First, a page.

1. EASA aircraft or EASA Permit to Fly
  2. Permit to Fly or Annex II (Non-EASA Aircraft Registered in the UK)
  3. UK Airspace only
  4. Foreign Airspace (primarily Europe)

ELT/PLB:

For EASA aircraft operating under Under Part-NCO an emergency locator transmitter (ELT), or personal locator beacon (PLB) for an aircraft with 6 or fewer seats, needs to be carried on every aircraft for every flight.

Implementing rule NCO.IDE.A.170 sets out the requirement to have an ELT or a PLB fitted.

For Permit to Fly or Annex II aircraft registered in the UK there is no requirement to fit an ELT or PLB. However, outside UK airspace there may be a requirement and some National Authorities my not permit PLB's as an alternate.

For around £200 you can purchase a PLB, which could save your life.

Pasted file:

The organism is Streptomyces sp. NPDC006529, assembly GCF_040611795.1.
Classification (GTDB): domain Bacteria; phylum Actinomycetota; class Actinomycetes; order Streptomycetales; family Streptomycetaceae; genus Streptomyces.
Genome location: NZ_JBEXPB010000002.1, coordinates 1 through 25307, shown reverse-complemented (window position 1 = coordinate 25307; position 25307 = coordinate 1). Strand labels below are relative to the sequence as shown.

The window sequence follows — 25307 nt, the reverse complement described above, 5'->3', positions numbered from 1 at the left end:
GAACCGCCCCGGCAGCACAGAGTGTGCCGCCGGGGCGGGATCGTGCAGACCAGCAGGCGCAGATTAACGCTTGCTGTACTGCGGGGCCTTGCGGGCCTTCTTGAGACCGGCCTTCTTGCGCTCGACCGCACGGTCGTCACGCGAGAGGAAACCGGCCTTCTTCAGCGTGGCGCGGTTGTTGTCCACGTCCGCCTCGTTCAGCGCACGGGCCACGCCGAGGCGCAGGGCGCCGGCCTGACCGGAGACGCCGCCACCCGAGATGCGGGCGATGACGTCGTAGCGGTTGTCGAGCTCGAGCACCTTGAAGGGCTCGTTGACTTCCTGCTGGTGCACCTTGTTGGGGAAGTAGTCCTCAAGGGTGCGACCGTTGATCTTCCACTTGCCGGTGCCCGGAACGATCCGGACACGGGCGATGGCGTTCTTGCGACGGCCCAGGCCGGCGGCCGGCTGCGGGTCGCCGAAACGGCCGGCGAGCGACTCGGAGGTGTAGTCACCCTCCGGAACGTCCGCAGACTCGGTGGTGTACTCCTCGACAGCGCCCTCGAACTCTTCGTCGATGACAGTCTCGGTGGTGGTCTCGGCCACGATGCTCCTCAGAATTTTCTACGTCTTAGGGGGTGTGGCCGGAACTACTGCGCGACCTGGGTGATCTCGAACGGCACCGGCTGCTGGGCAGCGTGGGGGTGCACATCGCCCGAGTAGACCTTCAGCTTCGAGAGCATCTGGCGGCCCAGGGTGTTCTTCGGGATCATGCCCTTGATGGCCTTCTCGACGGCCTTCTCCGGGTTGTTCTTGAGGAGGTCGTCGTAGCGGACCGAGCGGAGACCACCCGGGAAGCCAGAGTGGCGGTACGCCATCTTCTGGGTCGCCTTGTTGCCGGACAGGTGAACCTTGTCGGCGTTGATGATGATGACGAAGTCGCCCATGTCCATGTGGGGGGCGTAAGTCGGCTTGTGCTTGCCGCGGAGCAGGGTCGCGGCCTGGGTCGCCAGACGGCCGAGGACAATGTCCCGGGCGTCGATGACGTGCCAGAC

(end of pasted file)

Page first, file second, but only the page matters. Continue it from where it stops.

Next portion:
Seat Belts

Seat belts are required for all passengers, with a shoulder strap for flight crew. A child restraint device is required for every infant under two years. Further detail on what constitutes an adequate child restraint device is in the Acceptable Means of Compliance.

First-aid Kit

A First-aid Kit needs to be carried on the aircraft.

Content of First-aid Kit:

(a) First-aid  kits should be equipped with appropriate and sufficient medications  and instrumentation. However, these kits should be amended by the operator according to the characteristics of the operation (scope of operation, flight duration, number and demographics of passengers, etc.).
(b) The following should be included in the First-aid Kit:
(1) bandages (assorted sizes),
(2) burns dressings (large and small),
(3) wound dressings (large and small),
(4) adhesive dressings (assorted sizes),
(5) antiseptic wound cleaner,
(6) safety scissors,
(7) disposable gloves.

Hand Fire Extinguishers

A fire extinguisher is required in aeroplanes of more than 1200 kg MTOM.

Flight over Water